OK, so you've just binge-watched all ten seasons of Friends in the last two weeks. When you started, you thought, "Ooo! I'll just watch a couple of episodes! What's the worst that could happen?" Fourteen days and 236 episodes later, you're wearing the same clothes you were two weeks ago, your social relationships are strained, and you've used up all of your vacation time at work. Was it worth it? "Yes!" you cry, your body still thrumming with the euphoria of a decade's worth of comedy crammed into a mere fortnight, "I reached a higher plane of existence. I could hear the studio audience in my own mind. I have seen the face of God, and it looked like Gunther."
But now it's all over, and you are in a very delicate situation. As with most addictions, you can't just quit cold-turkey; if you do, the too-quick shift from non-stop ensemble comedy gold to the empty nothingness of real life will cause your brain to short circuit, plunging you into a permanent semi-comatose state, from which you will only be able to communicate via hummed snippets of "Smelly Cat". Don't panic, friend! I have just the thing to ease you back to reality: Coupling, a popular BBC ensemble comedy that ran in the U.K. from 2000 to 2004.
Coupling resembles Friends in some key ways: like Friends, its main cast includes six characters (three men and three women) in their twenties and early thirties, and its story lines focus on the trials and tribulations of dating and sex in a major city. Like Friends, the show depicts couples at different stages of dating. Susan and Steve start dating early-on, and we follow them as they navigate their relationship; Sally and Patrick are the "Will they or won't they?" duo of the group; and Jeff and Jane explore what it means to be single when you are very, very weird. Despite these similarities, Coupling is very much its own show, and worth watching in its own right. Here are a just few reasons why it should be next in your queue:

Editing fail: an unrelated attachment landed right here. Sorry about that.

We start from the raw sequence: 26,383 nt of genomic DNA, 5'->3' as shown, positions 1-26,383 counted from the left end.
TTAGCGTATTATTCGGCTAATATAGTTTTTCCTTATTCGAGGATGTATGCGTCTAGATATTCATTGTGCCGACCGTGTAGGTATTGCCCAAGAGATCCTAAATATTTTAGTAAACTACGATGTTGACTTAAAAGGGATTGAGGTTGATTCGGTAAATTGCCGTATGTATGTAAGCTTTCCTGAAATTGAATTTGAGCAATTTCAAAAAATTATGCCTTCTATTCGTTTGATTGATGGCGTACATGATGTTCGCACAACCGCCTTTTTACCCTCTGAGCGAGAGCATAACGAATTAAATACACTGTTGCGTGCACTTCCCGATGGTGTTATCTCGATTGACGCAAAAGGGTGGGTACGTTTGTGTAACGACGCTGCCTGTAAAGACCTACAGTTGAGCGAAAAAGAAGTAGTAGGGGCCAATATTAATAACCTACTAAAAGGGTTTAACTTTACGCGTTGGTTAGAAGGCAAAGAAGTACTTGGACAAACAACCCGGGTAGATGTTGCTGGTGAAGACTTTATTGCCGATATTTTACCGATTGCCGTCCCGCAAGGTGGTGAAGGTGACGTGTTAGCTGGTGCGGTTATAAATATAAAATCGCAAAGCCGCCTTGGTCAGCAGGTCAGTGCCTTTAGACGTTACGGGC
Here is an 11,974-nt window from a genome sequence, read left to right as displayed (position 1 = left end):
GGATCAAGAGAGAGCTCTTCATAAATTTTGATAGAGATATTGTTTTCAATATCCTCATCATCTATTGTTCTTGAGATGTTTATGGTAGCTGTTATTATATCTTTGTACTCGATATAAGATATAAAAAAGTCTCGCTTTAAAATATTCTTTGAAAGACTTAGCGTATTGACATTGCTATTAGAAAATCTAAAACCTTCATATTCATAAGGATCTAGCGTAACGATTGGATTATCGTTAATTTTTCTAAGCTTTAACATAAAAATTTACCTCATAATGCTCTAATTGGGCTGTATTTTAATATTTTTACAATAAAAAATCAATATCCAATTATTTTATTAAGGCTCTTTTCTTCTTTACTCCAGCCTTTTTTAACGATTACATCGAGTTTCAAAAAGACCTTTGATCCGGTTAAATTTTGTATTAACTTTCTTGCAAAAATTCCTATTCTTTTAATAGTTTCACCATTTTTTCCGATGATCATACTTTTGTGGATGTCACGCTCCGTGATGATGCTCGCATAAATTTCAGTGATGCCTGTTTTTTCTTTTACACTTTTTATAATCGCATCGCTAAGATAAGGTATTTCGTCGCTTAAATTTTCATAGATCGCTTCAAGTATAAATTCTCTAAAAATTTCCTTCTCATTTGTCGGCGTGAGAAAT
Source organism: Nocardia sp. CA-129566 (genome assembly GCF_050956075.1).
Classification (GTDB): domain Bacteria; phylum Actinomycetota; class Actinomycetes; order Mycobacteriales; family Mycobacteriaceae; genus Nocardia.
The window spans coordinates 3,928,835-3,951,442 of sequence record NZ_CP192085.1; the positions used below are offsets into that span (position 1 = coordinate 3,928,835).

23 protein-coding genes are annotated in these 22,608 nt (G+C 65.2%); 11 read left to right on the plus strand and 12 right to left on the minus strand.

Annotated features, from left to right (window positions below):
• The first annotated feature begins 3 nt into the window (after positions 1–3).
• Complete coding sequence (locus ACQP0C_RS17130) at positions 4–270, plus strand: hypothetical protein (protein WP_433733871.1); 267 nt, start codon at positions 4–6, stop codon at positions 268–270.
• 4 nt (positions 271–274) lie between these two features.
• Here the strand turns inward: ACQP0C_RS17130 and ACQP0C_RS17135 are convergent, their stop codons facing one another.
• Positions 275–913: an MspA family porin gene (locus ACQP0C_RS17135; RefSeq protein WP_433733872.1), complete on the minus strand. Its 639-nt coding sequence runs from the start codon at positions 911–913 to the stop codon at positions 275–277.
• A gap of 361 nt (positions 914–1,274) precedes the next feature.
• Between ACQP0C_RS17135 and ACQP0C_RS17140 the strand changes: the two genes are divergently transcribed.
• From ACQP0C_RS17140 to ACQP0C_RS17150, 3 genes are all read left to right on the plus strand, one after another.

1. It was created by Steven Moffat
Before Steven Moffat became famous for his association with cult hits Doctor Who and Sherlock, he created and wrote Coupling. You won't find any science fiction or mysteries in this sitcom, but the show includes Moffat's trademark quick and quippy dialogue, as well as some fun experimentation with time and perspective.
2. It's raunchier than Friends
While Friends certainly plays with innuendo, Coupling is overtly—and often hilariously—about sex. Because British TV has fewer restrictions than American TV, Coupling's characters are free to discuss sexuality and the natural ridiculousness of sexual relationships in explicit terms. Just watch in the clip above, as Steve, Jeff, and Patrick discuss the pitfalls of the, ahem, Melty Man.
3. It plays with time and point of view
Coupling's best episodes are those that play with time and perspective. For example, "Split" takes place almost entirely in split screen, with one side following what the men are doing and the other following what the women women are doing an hour later. It sounds complicated, but works beautifully and the interplay between timelines is incredibly funny.
4. Steve's rants
Throughout the series, Steve becomes known for his amazing, epic rants about a variety of topics. Here he is being surprisingly angry about cushions.
5. Jeff has too many legs
The Season 2 episode, "The Man With Two Legs," ends with Jeff needing to lose a leg in order to get the girl. I won't explain how this happens. Just go watch the show. Trust me, it's funny.
Coupling is available on HuluPlus and Netflix, so go get started before you collapse from Friends withdrawal. You'll want to parcel it out slowly because, unlike Friends, Coupling only has 28 episodes. Stick to a couple episodes a day, and you'll be ready to go back to normal human life in no time. Or, binge-watch Coupling over the weekend, and then start Friends over from the beginning. It's your life.
Images: BBC; Getty Images.